Types of 3D Objects

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Almost every 3D software application comes pre-built with a number of different 3D objects that you can use in your scene straight away. If you’ve ever come across any awesome looking 3D model, it most likely started off as a pre-built 3D object (for example, a cube or a sphere). 3D modelers generally use the pre-built 3D objects as a base to mould their epic masterpiece. There are many different types of 3D objects you can work with and use as a starting point to build your own 3D models and renders. The main object types you’ll generally find in many 3D software applications include primitives, curves, metaballs, text, cameras and lights. Let’s take a look at each one of them.

Primitive Objects

These are the default 3D objects that are preloaded into your 3D application. The most popular types of primitive objects include a cube, sphere, cone, plane, circle and so on. You can choose to add any of these objects and they will appear in your 3D world as an object you can use. This is perhaps the first 3D model anyone creates. Within seconds, you can add a few cool shapes and models in your 3D world. Blender has an extra primitive type. It’s a monkey head. Her name is Suzanne. It’s like the brand mascot for Blender. 3D modelers usually don’t use these primitive models as they are and call themselves modelers. They would extend them and tweak them to their own needs to help them create their target object. The primitive objects are created with vertices, faces and edges.


A curve is used to help create nice curvy-looking objects. You can make curvy roads, pipes, wires, or even a vase. A curve has control points or “handles” that control the curvature and look of the overall curve. The change the look of the curve, you need to grab one of the handles and move, rotate and scale them however you want. Each handle has a line with 2 dots at the end. These are like mini-handles and manipulating these can further control the look of your curve. You can extend a curve, thereby creating more control points if the default isn’t enough. You can subdivide to create new handles between the existing ones to allow more detailed curvature control.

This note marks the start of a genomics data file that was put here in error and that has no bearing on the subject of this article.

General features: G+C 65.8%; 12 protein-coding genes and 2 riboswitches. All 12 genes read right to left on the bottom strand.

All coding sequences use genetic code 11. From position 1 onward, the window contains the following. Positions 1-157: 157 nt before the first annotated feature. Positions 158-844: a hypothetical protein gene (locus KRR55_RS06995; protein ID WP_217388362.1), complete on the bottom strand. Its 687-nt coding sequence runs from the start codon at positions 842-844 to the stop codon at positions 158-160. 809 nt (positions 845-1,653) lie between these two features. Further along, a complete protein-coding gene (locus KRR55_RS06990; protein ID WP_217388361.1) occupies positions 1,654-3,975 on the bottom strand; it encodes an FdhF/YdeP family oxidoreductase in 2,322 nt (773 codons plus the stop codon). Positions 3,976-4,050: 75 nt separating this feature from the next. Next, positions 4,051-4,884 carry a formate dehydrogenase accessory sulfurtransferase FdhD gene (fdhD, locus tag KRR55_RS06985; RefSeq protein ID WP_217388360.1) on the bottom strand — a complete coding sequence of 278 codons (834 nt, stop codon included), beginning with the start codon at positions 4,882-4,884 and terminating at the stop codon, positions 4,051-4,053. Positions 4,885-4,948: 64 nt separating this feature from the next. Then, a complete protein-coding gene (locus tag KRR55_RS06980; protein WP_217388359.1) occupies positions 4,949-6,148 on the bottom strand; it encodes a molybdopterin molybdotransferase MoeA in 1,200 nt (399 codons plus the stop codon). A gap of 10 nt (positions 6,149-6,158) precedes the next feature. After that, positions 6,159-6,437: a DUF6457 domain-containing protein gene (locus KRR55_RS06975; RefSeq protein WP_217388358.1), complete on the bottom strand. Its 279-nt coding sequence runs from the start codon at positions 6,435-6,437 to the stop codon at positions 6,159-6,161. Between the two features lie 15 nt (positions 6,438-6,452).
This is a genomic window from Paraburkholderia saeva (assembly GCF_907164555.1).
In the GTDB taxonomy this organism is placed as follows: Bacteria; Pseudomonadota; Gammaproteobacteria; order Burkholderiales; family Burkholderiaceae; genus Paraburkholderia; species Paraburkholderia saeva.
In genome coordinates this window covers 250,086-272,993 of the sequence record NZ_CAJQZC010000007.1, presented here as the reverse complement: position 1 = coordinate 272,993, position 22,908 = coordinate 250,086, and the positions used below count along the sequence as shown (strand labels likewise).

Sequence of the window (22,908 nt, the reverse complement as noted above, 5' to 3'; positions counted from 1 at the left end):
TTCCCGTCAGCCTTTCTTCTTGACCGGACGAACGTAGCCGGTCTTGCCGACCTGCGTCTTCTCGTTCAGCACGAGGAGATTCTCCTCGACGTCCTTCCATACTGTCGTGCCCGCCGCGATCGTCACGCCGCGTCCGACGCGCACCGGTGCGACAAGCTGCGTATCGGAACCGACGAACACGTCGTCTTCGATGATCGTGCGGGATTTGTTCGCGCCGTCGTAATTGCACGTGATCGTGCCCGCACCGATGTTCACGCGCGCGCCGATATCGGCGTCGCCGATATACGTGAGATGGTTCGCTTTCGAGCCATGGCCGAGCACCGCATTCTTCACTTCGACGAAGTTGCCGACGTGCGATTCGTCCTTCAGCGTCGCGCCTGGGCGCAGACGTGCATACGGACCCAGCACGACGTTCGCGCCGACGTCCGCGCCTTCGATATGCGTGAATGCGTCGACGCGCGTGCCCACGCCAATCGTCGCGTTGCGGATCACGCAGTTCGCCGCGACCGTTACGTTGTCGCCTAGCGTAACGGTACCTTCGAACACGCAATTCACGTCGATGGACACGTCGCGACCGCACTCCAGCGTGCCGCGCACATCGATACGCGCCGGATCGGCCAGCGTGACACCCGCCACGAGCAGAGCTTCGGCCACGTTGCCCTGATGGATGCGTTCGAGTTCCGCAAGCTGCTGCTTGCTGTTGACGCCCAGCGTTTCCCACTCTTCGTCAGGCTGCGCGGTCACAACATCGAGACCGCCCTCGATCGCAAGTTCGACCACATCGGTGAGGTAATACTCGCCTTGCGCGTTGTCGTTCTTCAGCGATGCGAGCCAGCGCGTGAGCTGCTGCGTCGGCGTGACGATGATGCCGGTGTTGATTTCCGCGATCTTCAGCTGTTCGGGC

This is a weird way to create interesting forms and shapes. A metaball is a sphere that can “stick” with other metaballs in a funny looking way. They sort of act like jelly. By sticking a bunch of metaballs, you can create some nice jelly-like organic forms. Metaballs can be quite useful to create things like clouds or be used as a basis to create organic models like humans and animals.


This just adds a plain 2D text object to your 3D world. You can modify properties of the text, such as the words you want to display, the font, size, shape and so on. You can later make the text 3-dimensional by adding depth. This is great for things like adding a name to a shop for example, or creating a logo for your personal brand or company.


If you plan on rendering your completed 3D model(s), you would need a camera. It functions similar to a real camera. Point and shoot. In this case, point and render. You can set up some properties for the camera like render size, or if you have a more advanced 3D software, DoF settings, sensor size and so on. The camera can also be animated so this is good if you’re making a movie or creating a flythrough of your 3D model.


These are needed to light up your 3D world. Again, if you plan on rendering your 3D model(s), you need lights or your renders will be pitch black. You can create different types of lights. The default ones usually include a sun lamp, area lamp, point lamp and spotlight lamp. You’ll need to learn good lighting to showcase your models in an appealing eye-catching way. This is out of scope for this book though.

And that’s it! These objects can be optionally mixed and matched together to create nice 3D models and renders.